I know, fruitcake season is long gone, supplanted by king cake season and Girl Scout cookie season, to be followed by Valentine's Day chocolates season and Easter candy season.
But some fruitcake stories are just too good to pass up:
Kirk Guidry, of Baton Rouge, says, "In 1999, my wife and I were both school principals. As is the tradition, our adoring students gave us presents for Christmas in hopes of gaining special favors.
"That year one of us received a wrapped and boxed fruitcake. Since we don’t like fruitcake, we decided it would make a great gag gift.
"That year, we began wrapping it and giving it to one of our kids, with the understanding that it was to be re-gifted each year.
"The tradition continued, including the grandkids, until 2010, when our son’s dog tore the package and ate half.
"Undaunted, the remainder was placed into a plastic bag and the tradition continued.
"In 2015, the original fruitcake had to be retired. But no fear, my wife found another, and we continue to share the cake and the love with our family."
And Keith Hoscasitas recalls the time Johnny Carson "showed a video of a large fruitcake on a railroad track. When a locomotive hit it, the train got thrown off the tracks!"
TV or not TV
In an example of life imitating comics, Tony Falterman, of Napoleonville, gives us this cautionary tale about gambling:
"The Wednesday 'Mother Goose and Grimm' comic strip was about losing a rental vehicle gambling in Reno, Nevada.
"It reminded me of a hunting trip I went on with the late Joe DuPont and his brother, former District Court Judge William Dupont.
"We borrowed a motor home from Jackie Jackson and drove to New Mexico to hunt elk. We were accompanied by the late 'Bucket' Scott, who did not hunt, but decided to drive to Las Vegas and participate in a little gambling.
"When Bucket picked us up at the designated time, I noticed the motor home lacked a TV set that had been a source of entertainment on the long drive.
"When I inquired about the TV, Bucket said, 'I had to pawn it to buy gas.'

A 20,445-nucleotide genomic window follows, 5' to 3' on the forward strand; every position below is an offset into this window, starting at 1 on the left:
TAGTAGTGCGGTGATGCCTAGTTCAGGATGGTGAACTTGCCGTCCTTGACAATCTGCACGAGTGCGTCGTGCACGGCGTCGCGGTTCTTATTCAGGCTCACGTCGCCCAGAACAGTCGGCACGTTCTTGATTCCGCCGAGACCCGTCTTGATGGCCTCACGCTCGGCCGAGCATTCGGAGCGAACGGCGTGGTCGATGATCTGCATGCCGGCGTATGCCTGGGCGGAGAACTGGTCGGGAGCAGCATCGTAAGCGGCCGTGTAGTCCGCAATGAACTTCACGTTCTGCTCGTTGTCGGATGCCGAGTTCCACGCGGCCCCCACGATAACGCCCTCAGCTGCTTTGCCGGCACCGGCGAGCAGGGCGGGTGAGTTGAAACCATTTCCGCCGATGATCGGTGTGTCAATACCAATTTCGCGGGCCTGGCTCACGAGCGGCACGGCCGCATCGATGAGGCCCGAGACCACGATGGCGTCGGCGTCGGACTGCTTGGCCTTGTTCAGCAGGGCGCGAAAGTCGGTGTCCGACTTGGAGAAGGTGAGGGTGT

"A circuitous return route ensued, with the necessity of having to get the TV out of pawn!"
Henry Bradsher, of Baton Rouge, comments on a column item:
"The Pepsi jingle Ferd Guttierrez remembers from the 1940s was indeed memorable, and I can sing its tune now.
"And his memory of how much a nickel could buy then — '12 full ounces' — is meaningful in inflation terms.
"A quick check with the U.S. Bureau of Labor Statistics shows that 5 cents in 1943 had the buying power of 77 cents today.
"And the cost of one 12-ounce can of Pepsi in a 12-can pack at Walmart is now $1.04, plus tax (no tax on a nickel back then).
"So he’s right about the nickel drink being a good deal, once upon a time."
Women in war
Anna Sanders, president of Louisiana Women Veterans, says, "I am looking to get in touch with women who served in the military during World War II, so we can honor them." The address is 14237 Shenandoah Ave, Baton Rouge, LA 70817. The phone number is (225) 572-8314.
Anonymous Mom says, "My sons took drum lessons at Werlein’s Music Store on Canal Street. The instructor awarded the 5-year-old a ribbon. I forget what he called it, but it was for keeping his bottom on the chair for a complete lesson."
NOT Pad Thai
"Another product warning to add to your list," says Edna Killian:
"My husband was given a small adhesive removal pad — the warning was 'External Use Only.'"
Paul Major, of Livonia, wonders about a request he received after getting his first COVID vaccine injection:
"I was given various discharge instruction sheets. One of the items was to report to the CDC any serious adverse events resulting from the vaccine.
"Among those adverse events is 'Death.'
"I'm not quite sure how I would manage to do that."